The DOJ is mining for dollars, negotiating with BN Paribas as to whether they are going to puke up $9 billion or $11 billion.  France is really pissed at this because BNP is the largest French bank.  They’d have to sell an equal amount of stock to replenish their capital base.  
    FACTA, GACTA and FBAR are making our banking system toxic.  There will be capital runs due to these idiotic regulations.
    I don’t know the financial situation of Singapore banks but they are shoring up reserves for a reason. That banking system is probably pretty responsible so if they say they are adding to reserves they know a real crap storm is coming.
    Got deposits?   Buy silver.

    • @AGXIIK
       
      “FACTA, GACTA and FBAR are making our banking system toxic.”
       
      Indeed they are, AG… and many banks around the world are refusing to deal with US citizens because of all the required reporting that these regulations require.  How a regulator in one country has the big brass ones to even think that they have the authority to regulate people in other countries is truly astounding.  The very 1st time this happened, the bank affected should have told those regulators to F*** OFF!  But they didn’t.  Instead, they caved and they have been caving ever since, one idiotic new regulation after another.  There is no end of this BS, you know.  Once the regulators start pumping their s**t, they will do it until either time ends OR they get told to F*** OFF!  So far, though, no joy in the FO department.  Too bad, that.
       
      “There will be capital runs due to these idiotic regulations.”
       
      Yes, there will.  But then, they KNOW this and WILL be implementing capital controls in an effort to block people from moving their money to safer places that appreciate it a lot more than here in the US and even the UK and EU.  It is because of all this BS that so many of us support the idea of getting a good share of our money out of this asinine system before it becomes impossible to get it out.  This is the problem with politicians and regulators.  They truly believe that ALL money belongs to them and not to those of us who actually work for it.  It is merely on loan to us, in their twisted little minds.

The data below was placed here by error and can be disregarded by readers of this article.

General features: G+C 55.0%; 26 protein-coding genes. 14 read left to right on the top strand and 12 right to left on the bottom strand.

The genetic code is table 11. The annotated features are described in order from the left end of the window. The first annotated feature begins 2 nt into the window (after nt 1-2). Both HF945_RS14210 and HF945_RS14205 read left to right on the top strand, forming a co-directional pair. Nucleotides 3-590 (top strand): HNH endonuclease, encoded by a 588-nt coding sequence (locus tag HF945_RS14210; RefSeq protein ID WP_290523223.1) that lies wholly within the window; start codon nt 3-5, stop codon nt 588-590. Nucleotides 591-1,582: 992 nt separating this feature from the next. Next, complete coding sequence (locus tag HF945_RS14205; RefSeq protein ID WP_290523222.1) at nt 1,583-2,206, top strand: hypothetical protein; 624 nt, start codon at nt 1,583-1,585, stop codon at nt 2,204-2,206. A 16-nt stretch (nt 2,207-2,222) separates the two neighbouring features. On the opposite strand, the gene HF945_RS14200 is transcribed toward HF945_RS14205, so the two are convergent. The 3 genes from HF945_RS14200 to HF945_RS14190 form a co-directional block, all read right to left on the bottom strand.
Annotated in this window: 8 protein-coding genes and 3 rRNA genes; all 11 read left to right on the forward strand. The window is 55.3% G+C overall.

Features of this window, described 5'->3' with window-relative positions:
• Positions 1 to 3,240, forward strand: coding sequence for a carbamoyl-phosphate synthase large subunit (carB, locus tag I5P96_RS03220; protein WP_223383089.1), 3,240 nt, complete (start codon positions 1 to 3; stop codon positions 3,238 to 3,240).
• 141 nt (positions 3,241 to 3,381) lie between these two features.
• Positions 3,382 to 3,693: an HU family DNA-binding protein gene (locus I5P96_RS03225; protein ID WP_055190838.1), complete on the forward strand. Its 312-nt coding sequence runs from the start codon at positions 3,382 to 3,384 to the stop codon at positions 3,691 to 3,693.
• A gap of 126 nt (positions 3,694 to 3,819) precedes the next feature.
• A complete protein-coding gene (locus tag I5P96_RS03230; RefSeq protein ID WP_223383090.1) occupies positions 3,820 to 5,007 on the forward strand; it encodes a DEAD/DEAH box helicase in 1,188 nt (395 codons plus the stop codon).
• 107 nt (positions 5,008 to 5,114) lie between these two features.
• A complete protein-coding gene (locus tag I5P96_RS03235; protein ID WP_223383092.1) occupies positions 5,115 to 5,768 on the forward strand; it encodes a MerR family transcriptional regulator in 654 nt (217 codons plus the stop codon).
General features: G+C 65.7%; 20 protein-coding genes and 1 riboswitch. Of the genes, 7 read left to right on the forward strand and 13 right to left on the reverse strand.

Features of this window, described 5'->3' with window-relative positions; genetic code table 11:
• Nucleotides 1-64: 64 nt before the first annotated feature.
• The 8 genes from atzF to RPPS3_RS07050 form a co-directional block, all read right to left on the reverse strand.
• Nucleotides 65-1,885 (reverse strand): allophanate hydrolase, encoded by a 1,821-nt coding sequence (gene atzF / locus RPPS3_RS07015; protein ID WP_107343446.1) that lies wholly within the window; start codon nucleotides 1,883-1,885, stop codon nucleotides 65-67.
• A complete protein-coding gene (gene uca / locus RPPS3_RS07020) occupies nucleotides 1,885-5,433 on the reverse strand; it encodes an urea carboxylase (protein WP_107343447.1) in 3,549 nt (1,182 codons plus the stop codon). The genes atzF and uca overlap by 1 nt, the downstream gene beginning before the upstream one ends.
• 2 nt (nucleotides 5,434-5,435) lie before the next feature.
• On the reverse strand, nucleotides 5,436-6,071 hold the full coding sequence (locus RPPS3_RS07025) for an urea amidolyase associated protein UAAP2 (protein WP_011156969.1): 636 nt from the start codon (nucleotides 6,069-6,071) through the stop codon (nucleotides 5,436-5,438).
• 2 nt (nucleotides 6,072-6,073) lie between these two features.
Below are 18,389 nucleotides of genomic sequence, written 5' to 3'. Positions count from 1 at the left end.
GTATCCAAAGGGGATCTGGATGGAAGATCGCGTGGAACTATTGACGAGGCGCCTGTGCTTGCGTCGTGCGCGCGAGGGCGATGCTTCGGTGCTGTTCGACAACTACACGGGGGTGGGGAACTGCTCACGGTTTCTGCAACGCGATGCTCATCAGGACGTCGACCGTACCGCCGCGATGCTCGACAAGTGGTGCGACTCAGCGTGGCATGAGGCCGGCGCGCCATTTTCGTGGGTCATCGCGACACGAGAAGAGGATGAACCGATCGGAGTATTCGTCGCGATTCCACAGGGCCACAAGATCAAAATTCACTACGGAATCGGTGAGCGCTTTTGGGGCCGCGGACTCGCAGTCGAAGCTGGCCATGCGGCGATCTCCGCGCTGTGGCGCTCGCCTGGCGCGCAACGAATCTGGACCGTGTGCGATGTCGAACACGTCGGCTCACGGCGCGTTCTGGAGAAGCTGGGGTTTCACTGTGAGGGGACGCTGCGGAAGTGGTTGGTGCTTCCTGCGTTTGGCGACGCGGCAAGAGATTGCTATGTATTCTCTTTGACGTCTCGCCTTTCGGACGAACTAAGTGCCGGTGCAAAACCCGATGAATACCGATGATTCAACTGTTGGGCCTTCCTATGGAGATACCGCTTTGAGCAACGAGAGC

“I don’t know the financial situation of Singapore banks but they are shoring up reserves for a reason. That banking system is probably pretty responsible so if they say they are adding to reserves they know a real crap storm is coming.”
       
      That would be my thought as well.  I do not think that the banks in Singapore are in need of raising a lot of capital because of their banking actions.  They know that they are operating in a conservative and responsible manner.  But, they also know that many foreign banks are not operating in this way and that there is at least some inter-connection among all banks these days.  If the western banks get pneumonia, their banks will at least catch a cold if not the flu via their banking associations with the western banks.  Better to be ready for trouble and not need it than to be caught unaware.  I don’t think that much of what happens in the world of banking gets past these fellows.  I would be very comfortable with the idea of using them as the canary in the coal mine insofar as banking problems go.
       
      “Got deposits?”
       
      Some.  I’m working on that.  The thought of being “an unsecured creditor” does not appeal to me in the slightest.  I am from the old school.  It taught that those who deposit money in a bank are THE secured creditors of that bank and their money IS the security.  What the bank does with it after it is deposited is ON THEM and not on me.  As fiduciaries, they are responsible for it and for getting it back to me on demand.  If that is not acceptable to them, then that is not the place to be making any deposits.  If I want this money wagered in the stock casino, I will be doing the wagering and not them.